The first case of Canine Influenza in Michigan this year was confirmed on July 13. Since that time, the cases seem to be rising quickly. As of August 7, 2018, 75 cases have been confirmed in Michigan, with Oakland, Macomb, and Ottawa counties reporting the highest numbers. And it’s starting in Washtenaw County
Canine Influenza Virus is a highly contagious respiratory virus. Common symptoms include nasal discharge, sneezing, and a severe harsh cough that may last for two weeks or more. Other clinical signs that may be observed include lethargy, decreased appetite, and a fever. In severe cases, dogs may develop pneumonia or require hospitalization. The virus is spread by direct contact with an infected dog, or by contact with a person or environment that is contaminated with the virus. The virus can survive in the environment or on clothing and hands for 12 to 24 hours. The good news is the virus is easily killed by most standard disinfectants, good hygiene and hand-washing, laundering of bedding and clothing, and washing of bowls and toys with soap and water.
Dogs who are most at risk are those that are housed in communal facilities, such as shelters or boarding facilities, or that participate in group activities. Cats have been reported to be susceptible to the disease as well. Clinical signs typically develop less than one week after exposure to the virus. Once infected, a dog can be contagious for up to four weeks and should remain isolated during that time.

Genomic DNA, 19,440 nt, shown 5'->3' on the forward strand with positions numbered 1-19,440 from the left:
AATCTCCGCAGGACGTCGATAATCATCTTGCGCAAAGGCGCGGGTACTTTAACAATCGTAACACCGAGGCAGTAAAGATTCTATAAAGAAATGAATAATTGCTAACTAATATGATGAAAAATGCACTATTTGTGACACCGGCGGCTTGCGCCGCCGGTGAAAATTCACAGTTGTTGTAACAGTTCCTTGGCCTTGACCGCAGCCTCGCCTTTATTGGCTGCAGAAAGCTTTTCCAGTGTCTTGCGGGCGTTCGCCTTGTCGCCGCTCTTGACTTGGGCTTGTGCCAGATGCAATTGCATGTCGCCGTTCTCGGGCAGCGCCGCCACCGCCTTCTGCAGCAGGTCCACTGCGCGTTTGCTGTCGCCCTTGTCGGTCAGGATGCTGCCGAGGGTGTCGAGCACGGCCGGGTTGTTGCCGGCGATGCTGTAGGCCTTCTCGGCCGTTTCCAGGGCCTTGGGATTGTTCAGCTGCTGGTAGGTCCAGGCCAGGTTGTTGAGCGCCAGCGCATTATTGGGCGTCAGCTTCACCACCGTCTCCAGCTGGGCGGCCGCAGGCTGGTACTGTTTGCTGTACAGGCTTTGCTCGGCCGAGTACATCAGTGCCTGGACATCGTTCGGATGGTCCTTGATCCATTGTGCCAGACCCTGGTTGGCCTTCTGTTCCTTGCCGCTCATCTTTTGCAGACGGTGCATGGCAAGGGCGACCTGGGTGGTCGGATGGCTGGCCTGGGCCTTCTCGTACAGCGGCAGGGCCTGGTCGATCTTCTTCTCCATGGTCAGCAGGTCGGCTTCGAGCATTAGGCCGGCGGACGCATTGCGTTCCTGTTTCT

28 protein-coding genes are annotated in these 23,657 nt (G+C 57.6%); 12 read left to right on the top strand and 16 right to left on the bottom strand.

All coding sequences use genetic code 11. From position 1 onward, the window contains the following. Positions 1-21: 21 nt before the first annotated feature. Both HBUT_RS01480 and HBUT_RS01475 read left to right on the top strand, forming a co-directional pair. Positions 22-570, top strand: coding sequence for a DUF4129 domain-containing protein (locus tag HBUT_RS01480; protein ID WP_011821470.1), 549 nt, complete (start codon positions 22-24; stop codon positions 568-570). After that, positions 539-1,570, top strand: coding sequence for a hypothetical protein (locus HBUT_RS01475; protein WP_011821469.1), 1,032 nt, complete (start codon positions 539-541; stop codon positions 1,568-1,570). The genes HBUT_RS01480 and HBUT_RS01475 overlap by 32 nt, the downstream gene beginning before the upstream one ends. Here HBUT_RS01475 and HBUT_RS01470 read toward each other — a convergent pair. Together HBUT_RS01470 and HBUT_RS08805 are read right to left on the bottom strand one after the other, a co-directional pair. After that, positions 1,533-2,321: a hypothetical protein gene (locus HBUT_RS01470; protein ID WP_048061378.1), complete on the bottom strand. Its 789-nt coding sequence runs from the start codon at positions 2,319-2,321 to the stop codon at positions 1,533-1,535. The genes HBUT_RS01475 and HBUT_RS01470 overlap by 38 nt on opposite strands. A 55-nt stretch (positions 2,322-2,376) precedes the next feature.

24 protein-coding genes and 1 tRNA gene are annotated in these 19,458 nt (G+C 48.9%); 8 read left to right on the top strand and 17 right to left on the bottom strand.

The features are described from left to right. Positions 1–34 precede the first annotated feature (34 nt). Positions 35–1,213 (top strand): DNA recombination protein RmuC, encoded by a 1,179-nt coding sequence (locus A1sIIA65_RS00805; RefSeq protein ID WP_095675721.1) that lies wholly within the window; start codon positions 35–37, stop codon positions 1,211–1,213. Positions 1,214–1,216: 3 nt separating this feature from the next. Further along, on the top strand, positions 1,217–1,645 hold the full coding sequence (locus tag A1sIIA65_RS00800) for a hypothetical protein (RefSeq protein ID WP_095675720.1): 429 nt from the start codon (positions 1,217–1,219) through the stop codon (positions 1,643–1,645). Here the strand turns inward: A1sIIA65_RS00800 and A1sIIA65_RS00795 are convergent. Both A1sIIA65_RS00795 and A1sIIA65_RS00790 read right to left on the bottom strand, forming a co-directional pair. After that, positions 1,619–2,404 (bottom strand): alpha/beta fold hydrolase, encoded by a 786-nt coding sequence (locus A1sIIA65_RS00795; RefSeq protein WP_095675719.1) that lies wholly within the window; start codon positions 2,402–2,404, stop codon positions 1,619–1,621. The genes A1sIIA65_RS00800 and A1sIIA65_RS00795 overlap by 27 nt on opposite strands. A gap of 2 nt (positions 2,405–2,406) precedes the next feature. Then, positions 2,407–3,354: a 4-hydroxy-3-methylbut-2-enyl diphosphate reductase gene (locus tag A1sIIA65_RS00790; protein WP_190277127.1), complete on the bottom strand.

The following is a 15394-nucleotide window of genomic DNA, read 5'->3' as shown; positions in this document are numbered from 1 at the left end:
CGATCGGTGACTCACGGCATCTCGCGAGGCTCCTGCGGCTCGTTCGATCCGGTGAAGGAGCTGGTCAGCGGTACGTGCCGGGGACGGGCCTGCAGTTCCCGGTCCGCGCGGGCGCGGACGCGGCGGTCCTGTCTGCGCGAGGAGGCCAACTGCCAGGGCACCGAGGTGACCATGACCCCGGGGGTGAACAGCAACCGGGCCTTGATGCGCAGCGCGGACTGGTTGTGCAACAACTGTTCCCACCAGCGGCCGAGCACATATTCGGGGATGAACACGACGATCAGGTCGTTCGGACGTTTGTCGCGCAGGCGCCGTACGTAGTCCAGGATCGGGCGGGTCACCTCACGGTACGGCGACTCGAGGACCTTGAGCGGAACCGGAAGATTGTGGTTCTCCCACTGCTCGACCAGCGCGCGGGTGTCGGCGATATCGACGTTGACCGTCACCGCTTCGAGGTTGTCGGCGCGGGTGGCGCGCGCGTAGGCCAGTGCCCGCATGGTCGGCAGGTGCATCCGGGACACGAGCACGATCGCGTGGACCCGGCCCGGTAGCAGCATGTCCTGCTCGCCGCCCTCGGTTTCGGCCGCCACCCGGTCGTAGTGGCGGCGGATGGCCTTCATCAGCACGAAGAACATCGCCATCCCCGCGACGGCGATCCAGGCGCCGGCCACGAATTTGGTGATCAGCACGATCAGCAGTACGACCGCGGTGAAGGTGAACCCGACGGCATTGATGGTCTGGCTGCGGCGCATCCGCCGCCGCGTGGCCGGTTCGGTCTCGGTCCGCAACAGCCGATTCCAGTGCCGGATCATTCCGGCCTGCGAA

There are vaccines that are available to help protect against two strains of Canine Influenza Virus, H3N2 and H3N8. Just like the human influenza vaccine, these vaccines may not prevent infection completely, but significantly decrease the risk and lessen the clinical signs if they do become infected. The HSHV Veterinary Clinic carries a combination vaccine that protects against both strains, and we provide this vaccine at our monthly Low Cost Vaccine Clinics as well. The first time a dog receives the vaccine, it does need to be boostered a second time 2-3 weeks later to provide immunity. Call our clinic at 734-662-4365 or go here to schedule an appointment to have your dog vaccinated.
If you’re concerned your dog has been exposed or has developed clinical signs, contact your veterinarian.